I am Crazy in Love - My Experience with Kundalini Yoga

Have you ever had the sense that if you could clear all the clutter out of your head for just a little while, you might have some peace?  When I've had this sense in this past, I have gone for a run, dived into an ice cold pool, or read an engrossing book.

Since I have a novelty-seeking personality, I am always looking for something to add to my repertoire of tools that cuts through the mental clutter.

I have recently completed a 40-day meditation in Kundalini Yoga.  It was strange and challenging and more rewarding than I'd hoped.  It added so much beauty to my life that I plan to keep practicing it.  If you haven't already read my post about being a few weeks into the meditation, you could start there.

It's a way of quieting one's mind enough to find answers within ourselves.  Want to know why you're holding on to anger?  Want to figure out what your purpose is?  Want to see the real you behind all the labels and masks?  Through meditation, we discover answers to these kinds of questions.  To me, that is enticing and empowering.

If we go with the idea that each of us is really a "thought body" and a soul, meditation can be a way for us to see beyond that thought body (also known as the running narrative in your head), to see, feel, hear, and make decisions from the real you--the one that stands in truth.

I'm not sure what I originally expected out of this experiment.  I was satisfying curiosity and adding to my ceaseless hunger for knowledge, but I am pleased with the results.

I found comfort in the precise structure and repetition of the meditation.  Although it was difficult to imagine setting aside the time at first, I love devoting 20 minutes or more to this practice every day.  It grounds me like nothing else.  I don't have to leave the house to meditate and my kids sometimes wander in to my space and just watch me or even join in.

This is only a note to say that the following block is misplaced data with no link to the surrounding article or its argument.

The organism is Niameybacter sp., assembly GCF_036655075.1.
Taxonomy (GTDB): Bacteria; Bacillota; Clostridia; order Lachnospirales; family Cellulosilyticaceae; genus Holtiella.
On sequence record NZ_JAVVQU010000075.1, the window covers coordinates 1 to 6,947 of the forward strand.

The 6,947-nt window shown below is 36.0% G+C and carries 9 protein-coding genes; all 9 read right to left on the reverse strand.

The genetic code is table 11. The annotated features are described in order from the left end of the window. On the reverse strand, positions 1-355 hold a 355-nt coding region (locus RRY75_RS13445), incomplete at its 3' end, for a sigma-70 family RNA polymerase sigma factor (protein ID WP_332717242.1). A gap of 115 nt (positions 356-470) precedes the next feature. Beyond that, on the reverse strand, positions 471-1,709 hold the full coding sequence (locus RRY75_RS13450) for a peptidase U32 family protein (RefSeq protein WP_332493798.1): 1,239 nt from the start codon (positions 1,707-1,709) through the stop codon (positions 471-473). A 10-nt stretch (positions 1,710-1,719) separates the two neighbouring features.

Teaching kids how to speak the language of their spirits?  Bonus!

In meditation one focuses on the "third eye" point in the middle of the forehead. This mysterious practice will be the subject of an upcoming blog post.

When I introduced the idea to some other moms, they asked, "How does it work?"

For me, it started with wonderful instructional webinars and 7 minutes a day of what is called Kirtan Kriya - a specifically designed way of chanting a mantra (in this case the deconstruction of sounds in Sat Nam = Sa Ta Na Ma, or Birth, Life, Death, and Rebirth.)  I have come to think of it as a long beautiful prayer. 

Before I meditate I set the intention of being at one with God, shedding old falsehoods, and seeing truth.

I find after two months of daily practice, I can slip into a meditative, blissful state fairly easily.  At stoplights and washing dishes, I am chanting "Sat Nam" (translation of Ancient Sanskrit: "I am truth.") without it really feeling like chanting.  It's just playing in the background of my thoughts.

When I feel anxiety rising, I purposefully chant Sat Nam.  To me, this exposes the worrying, insecure narrator to reveal the me who is centered and able to handle things from a place of love and compassion.

I'm not saying it always works.  I mean, dog poop on the carpet for second time in a day? No amount of chanting is going to help that situation.  It is another tool I have added to my arsenal of therapies.

Since I'm still bipolar and imperfect and incurably curious, I constantly seek to learn and grow for the better.  My hope is that my kids have this example of an imperfect, but passionate and loving mother who tried her very hardest to live in joy.  I want to set the expectation that they can live in joy too.

Sat Nam

1 comment:

  1. I just love that this is working for you! Hooray for truth!


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